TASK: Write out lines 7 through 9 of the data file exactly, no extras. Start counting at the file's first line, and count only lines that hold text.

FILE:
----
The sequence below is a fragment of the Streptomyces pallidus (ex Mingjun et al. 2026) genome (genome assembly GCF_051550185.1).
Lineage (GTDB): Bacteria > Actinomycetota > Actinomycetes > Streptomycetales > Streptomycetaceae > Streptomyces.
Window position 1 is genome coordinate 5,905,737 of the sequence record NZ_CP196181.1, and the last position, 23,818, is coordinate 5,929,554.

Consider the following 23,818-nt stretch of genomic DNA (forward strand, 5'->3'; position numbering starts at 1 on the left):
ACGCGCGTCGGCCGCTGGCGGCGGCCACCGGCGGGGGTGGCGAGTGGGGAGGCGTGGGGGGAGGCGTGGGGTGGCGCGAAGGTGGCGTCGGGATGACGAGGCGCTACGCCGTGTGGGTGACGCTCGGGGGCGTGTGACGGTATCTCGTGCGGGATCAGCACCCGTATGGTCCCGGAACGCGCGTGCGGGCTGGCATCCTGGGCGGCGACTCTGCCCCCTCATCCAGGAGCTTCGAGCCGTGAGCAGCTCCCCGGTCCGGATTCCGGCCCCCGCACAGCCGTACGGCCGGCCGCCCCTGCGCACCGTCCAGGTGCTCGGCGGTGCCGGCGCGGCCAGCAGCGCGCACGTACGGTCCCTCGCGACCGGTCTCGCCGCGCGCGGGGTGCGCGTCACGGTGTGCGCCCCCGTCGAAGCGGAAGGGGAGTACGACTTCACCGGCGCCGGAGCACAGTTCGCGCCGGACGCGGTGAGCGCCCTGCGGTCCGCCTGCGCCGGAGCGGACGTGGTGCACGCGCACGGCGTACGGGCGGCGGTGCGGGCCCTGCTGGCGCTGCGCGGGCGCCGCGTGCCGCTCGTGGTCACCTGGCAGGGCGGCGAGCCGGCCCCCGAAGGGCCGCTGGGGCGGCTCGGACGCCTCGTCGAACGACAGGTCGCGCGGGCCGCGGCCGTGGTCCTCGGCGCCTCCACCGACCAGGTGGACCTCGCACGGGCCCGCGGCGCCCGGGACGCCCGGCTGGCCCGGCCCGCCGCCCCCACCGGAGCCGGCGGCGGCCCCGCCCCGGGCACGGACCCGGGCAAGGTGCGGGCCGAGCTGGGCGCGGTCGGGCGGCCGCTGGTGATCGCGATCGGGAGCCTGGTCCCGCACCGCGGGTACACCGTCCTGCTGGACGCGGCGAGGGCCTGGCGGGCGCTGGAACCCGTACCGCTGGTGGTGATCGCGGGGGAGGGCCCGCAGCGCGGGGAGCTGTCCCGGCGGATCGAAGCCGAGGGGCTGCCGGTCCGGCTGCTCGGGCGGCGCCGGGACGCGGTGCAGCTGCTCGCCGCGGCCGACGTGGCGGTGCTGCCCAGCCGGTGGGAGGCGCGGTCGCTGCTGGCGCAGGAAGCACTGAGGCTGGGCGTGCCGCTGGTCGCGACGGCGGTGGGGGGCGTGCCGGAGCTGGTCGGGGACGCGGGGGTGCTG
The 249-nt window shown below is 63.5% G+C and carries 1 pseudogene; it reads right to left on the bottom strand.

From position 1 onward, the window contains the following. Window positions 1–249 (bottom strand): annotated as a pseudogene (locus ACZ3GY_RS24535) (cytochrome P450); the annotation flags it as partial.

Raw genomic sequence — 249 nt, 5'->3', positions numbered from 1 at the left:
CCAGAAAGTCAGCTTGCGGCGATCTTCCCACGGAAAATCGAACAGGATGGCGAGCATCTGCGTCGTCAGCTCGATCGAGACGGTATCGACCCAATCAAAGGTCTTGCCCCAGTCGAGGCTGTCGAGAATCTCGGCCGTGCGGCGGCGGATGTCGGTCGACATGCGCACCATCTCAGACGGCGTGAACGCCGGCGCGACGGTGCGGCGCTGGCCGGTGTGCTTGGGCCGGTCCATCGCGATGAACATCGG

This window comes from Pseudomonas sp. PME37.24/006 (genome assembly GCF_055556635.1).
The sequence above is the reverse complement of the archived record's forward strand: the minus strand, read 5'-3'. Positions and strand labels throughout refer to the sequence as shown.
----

From position 1 onward, the window contains the following. Window positions 1–249 (bottom strand): annotated as a pseudogene (locus ACZ3GY_RS24535) (cytochrome P450); the annotation flags it as partial.

Raw genomic sequence — 249 nt, 5'->3', positions numbered from 1 at the left:
CCAGAAAGTCAGCTTGCGGCGATCTTCCCACGGAAAATCGAACAGGATGGCGAGCATCTGCGTCGTCAGCTCGATCGAGACGGTATCGACCCAATCAAAGGTCTTGCCCCAGTCGAGGCTGTCGAGAATCTCGGCCGTGCGGCGGCGGATGTCGGTCGACATGCGCACCATCTCAGACGGCGTGAACGCCGGCGCGACGGTGCGGCGCTGGCCGGTGTGCTTGGGCCGGTCCATCGCGATGAACATCGG